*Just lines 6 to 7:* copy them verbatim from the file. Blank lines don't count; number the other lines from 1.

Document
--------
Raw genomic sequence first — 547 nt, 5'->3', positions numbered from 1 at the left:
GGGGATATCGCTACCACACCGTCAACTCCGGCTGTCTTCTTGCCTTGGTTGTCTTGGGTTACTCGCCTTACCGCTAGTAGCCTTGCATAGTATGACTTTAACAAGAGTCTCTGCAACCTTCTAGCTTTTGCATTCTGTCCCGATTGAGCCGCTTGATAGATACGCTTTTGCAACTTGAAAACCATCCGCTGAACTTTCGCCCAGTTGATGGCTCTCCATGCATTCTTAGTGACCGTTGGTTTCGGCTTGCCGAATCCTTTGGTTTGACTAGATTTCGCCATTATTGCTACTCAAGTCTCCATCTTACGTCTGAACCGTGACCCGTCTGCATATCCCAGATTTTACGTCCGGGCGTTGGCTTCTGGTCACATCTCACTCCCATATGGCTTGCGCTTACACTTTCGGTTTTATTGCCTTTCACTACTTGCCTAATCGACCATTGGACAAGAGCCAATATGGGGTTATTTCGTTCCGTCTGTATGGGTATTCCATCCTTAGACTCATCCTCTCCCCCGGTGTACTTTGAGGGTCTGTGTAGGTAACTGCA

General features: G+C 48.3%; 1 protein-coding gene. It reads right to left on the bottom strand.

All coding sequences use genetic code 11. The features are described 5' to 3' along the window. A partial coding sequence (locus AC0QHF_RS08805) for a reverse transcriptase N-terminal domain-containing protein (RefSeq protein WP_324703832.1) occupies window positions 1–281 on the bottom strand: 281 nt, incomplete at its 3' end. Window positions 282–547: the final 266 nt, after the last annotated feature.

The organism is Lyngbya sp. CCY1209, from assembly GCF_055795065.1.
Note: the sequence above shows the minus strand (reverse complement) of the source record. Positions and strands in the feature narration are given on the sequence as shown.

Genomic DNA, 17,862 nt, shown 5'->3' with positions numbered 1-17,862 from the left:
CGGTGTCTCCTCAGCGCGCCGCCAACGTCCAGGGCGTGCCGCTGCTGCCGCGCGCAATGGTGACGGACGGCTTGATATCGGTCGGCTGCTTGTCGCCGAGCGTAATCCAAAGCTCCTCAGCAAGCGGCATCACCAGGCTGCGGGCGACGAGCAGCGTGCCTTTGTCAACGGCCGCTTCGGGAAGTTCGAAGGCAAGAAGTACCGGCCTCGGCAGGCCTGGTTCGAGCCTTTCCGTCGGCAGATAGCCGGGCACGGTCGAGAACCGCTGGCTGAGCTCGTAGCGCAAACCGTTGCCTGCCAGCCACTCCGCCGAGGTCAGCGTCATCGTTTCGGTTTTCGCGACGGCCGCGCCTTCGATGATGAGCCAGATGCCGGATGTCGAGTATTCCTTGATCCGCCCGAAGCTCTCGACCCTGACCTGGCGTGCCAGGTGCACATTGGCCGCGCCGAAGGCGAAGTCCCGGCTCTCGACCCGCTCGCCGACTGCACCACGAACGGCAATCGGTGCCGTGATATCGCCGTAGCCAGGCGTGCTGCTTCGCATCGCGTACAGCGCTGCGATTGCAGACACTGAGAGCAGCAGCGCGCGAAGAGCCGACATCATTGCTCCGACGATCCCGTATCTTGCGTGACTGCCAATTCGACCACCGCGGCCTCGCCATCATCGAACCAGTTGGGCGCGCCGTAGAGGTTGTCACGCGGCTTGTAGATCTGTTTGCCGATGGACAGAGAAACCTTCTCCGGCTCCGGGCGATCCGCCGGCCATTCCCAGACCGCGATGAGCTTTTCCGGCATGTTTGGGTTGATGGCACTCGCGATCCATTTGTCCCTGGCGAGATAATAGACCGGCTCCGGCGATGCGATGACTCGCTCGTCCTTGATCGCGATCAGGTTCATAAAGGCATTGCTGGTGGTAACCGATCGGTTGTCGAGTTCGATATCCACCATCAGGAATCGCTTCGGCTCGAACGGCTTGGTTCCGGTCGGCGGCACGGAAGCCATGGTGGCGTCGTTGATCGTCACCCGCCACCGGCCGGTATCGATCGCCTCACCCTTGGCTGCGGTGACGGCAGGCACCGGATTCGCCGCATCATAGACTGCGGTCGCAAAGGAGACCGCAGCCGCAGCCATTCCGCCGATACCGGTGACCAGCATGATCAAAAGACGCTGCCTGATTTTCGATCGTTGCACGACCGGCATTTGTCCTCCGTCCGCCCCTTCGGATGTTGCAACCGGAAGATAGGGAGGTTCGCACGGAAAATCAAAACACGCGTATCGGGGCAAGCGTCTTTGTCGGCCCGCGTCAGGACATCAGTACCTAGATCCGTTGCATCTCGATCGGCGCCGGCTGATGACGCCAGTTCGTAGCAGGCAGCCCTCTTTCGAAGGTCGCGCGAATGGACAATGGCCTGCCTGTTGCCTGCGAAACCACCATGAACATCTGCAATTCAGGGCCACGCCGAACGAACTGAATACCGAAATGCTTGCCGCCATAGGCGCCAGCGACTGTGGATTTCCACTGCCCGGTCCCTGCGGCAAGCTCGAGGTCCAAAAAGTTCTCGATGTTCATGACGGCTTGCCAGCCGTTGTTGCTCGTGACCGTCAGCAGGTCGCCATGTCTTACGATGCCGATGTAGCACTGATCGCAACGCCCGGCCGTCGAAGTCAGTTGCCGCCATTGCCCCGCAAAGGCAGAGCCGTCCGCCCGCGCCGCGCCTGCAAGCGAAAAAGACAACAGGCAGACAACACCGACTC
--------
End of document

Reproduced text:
Note: the sequence above shows the minus strand (reverse complement) of the source record. Positions and strands in the feature narration are given on the sequence as shown.

Genomic DNA, 17,862 nt, shown 5'->3' with positions numbered 1-17,862 from the left: